Kuru Shoes: Preserving My Feet With Technology

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I’ve had a few requests lately to test out high tech footwear — not sure if it’s the hiking or constantly running after kids- but I decided to take up a Utah based company on their offer. I have to admit, it was largely because I hadn’t heard of them before and the name was kind of cool. Plus, I’m a sucker for the “high tech” pitch, even when it’s footwear. However, when I looked a bit deeper into the technology behind their product, I was a little more intrigued. Their active wear shoes compete against national brands and are priced competitively, but what Kuru brings to the game is an emphasis on comfort and orthotics. As a guy who’s all about comfort and also developing some concerns about the punishment I put I my body through during decades of contact sports and generally operating on the (completely incorrect) principle that I’d remain intact forever, I pay attention to these things now. A rebuilt knee, a handful of cracked teeth and all the other assorted signs of wear and tear now making their presence known will do that to you.

Kuru Men's Insight. Image from Kurufootwear.com

Kuru sent a pair of their Men’s Insight shoes to try out. They’re attractive enough -actually the design grew on me considerably- and relatively devoid of the flashy logos that usually adorn athletic shoes. They are there (in case you forget what kind of shoes you’re wearing), they’re just more subtle than usual. As mentioned, one of the key selling points is that the design is based on providing a low cost alternative to custom orthotic support in an active shoe. I discovered this as soon as I pulled them on. They definitely felt different. The arch and heel support was much more “in your face” than I’m accustomed to and at first I didn’t care for it. The shoes felt a bit tight and restrictive. However, I stuck with them for a few days. And, just like the look, the feel of the Kurus also grew on me. They loosened up and my feet quickly grew accustomed to the additional support. I notice it particularly in the heel and this makes sense given that the shoe includes a heel cradle (they call it a “HeelKradl”) that’s designed to keep protective fatty tissue under your heel in place, ensuring proper cushioning with each step. Sounds kind of gross, but it makes sense. There’s also a reinforced arch and an active midsole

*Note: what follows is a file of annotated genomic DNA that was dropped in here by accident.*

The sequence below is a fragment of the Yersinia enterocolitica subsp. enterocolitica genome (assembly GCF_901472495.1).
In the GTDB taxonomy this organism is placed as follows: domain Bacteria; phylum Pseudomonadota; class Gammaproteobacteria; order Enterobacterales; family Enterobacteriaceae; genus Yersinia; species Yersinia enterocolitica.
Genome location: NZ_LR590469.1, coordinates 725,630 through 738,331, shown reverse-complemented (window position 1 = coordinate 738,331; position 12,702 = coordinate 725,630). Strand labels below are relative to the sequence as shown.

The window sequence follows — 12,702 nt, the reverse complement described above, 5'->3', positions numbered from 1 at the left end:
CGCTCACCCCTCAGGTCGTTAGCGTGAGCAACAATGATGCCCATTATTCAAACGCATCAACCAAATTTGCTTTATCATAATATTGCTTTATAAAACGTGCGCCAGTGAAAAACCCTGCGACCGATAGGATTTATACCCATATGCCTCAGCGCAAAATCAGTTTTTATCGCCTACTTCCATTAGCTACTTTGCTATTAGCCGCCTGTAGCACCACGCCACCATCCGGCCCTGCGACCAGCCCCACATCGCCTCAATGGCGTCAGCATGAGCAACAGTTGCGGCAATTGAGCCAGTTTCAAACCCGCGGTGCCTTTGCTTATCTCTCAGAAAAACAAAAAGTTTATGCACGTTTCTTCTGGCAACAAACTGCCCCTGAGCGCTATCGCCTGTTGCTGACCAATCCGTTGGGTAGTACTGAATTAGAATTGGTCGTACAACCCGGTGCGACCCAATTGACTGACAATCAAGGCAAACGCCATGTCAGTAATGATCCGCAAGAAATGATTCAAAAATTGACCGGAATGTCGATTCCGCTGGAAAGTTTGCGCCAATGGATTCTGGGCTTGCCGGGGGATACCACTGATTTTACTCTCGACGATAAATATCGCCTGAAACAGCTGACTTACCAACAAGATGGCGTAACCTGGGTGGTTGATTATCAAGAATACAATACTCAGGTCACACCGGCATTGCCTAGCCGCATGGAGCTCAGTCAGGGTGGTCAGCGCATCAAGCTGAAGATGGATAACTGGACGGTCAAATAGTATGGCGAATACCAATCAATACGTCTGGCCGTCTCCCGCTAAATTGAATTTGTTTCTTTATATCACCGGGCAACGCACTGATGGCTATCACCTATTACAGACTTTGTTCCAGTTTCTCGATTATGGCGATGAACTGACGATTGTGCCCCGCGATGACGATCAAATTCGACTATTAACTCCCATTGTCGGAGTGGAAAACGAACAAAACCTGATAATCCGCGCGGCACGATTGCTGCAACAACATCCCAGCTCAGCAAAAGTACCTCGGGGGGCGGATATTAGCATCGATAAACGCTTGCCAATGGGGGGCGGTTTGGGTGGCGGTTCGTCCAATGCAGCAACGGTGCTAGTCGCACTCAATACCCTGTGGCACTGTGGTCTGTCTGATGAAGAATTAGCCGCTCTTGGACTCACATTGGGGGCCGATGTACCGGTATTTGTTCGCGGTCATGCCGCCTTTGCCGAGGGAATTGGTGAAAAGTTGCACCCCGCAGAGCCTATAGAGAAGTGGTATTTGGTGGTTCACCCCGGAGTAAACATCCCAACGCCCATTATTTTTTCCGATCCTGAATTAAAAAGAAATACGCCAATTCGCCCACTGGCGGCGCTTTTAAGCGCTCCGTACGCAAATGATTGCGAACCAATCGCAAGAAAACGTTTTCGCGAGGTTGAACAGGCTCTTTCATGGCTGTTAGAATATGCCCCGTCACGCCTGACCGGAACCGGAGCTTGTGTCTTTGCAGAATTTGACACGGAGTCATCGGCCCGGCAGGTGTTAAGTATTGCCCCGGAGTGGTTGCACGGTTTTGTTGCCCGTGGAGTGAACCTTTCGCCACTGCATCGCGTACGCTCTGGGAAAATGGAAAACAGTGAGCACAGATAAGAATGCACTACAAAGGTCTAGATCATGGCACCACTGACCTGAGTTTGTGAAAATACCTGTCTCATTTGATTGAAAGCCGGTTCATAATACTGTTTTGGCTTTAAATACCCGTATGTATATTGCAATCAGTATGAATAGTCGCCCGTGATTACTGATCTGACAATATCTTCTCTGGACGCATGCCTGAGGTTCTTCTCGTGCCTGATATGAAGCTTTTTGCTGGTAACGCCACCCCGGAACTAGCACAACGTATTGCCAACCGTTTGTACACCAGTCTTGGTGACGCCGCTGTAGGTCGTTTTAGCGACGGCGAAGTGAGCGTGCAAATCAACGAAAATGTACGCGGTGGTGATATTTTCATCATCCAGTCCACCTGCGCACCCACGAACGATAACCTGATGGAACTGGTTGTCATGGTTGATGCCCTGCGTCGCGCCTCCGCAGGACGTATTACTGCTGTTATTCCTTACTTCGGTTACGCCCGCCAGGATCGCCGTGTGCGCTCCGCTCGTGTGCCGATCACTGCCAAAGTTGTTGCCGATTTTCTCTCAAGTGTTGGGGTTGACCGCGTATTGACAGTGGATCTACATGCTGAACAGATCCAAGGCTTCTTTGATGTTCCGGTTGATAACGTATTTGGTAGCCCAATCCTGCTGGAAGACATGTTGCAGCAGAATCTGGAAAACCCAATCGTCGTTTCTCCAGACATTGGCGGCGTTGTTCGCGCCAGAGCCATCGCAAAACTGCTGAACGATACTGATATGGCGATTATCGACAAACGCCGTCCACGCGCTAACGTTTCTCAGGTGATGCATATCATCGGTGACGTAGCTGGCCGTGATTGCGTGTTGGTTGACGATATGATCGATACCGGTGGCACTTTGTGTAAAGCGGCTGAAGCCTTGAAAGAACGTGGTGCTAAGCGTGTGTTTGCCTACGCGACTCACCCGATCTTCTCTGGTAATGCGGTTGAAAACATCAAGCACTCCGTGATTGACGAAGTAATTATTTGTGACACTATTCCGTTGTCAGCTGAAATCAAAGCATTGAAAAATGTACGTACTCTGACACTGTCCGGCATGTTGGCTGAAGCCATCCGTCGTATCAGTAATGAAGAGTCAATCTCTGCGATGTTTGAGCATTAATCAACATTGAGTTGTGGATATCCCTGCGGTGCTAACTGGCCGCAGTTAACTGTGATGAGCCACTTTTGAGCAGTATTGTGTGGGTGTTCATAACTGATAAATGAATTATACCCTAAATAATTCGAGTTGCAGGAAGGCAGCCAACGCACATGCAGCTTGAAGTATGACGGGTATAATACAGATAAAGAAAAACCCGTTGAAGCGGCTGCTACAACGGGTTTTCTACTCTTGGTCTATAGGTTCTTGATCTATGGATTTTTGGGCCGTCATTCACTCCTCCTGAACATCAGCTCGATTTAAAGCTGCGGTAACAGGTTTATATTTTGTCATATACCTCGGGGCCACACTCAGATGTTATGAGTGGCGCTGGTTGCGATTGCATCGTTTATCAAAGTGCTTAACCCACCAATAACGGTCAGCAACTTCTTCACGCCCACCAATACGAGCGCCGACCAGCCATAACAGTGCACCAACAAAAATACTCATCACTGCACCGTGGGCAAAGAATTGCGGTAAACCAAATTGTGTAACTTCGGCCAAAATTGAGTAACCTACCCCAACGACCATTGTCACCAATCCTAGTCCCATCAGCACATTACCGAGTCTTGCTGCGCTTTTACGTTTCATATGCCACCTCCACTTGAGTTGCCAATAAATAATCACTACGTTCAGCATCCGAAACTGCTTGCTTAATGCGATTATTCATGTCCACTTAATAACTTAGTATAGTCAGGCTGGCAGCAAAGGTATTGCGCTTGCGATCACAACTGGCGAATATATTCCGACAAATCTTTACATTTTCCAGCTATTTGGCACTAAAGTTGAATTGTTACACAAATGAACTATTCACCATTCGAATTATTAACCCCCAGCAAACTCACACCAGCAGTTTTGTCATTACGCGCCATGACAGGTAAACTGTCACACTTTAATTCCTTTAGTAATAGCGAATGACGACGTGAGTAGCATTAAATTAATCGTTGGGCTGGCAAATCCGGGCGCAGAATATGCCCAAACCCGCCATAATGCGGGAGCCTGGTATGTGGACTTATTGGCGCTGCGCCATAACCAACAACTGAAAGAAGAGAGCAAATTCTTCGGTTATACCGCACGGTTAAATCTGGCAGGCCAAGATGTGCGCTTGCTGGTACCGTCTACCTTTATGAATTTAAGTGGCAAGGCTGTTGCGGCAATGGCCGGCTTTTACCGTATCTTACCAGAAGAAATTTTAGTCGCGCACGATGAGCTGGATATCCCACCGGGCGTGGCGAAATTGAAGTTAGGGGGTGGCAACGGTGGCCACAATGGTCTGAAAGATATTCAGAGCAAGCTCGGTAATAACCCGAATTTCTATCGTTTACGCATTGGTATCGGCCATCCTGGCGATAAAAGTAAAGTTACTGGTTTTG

The shoes seemed heavier than most I own (except the Chuck Taylors and the Doc Martens), and when I threw the Kurus and the Adidas cross trainers I usually wear around the house onto the scale, it turns out I wasn’t imagining it -each Kuru shoe was 17.5 ounces versus 13.6 ounces for the Adidas. The weight doesn’t really come into play when I’m wearing them, it’s just noticeable when I pick them up. The one thing I found a little odd is that the Insights are the first shoes I’ve had in years that don’t have reinforced plastic or metal shoelace eyelets. I didn’t see any sign of the laces cutting into the leather or stretching the punched holes, but if there’s a weak spot in these shoes, I’m guessing that would be it.

After wearing the Kuru Insights around for a few months, I can say that they are indeed very comfortable. Switching between these and other shoes, I find that most of my athletic shoes feel flat and less supportive in comparison. If you’re interested in a pair, you can’t buy Kurus in stores yet, they’re web only. The Insights I’ve been wearing go for $99.97 and other styles range in price from $89.97 to $109.97. If you’re interested in a shoe that that incorporates the latest technology and design based on medical input rather than marketing requirements and don’t care about having the swoosh plastered all over your foot, then Kurus might be for you.

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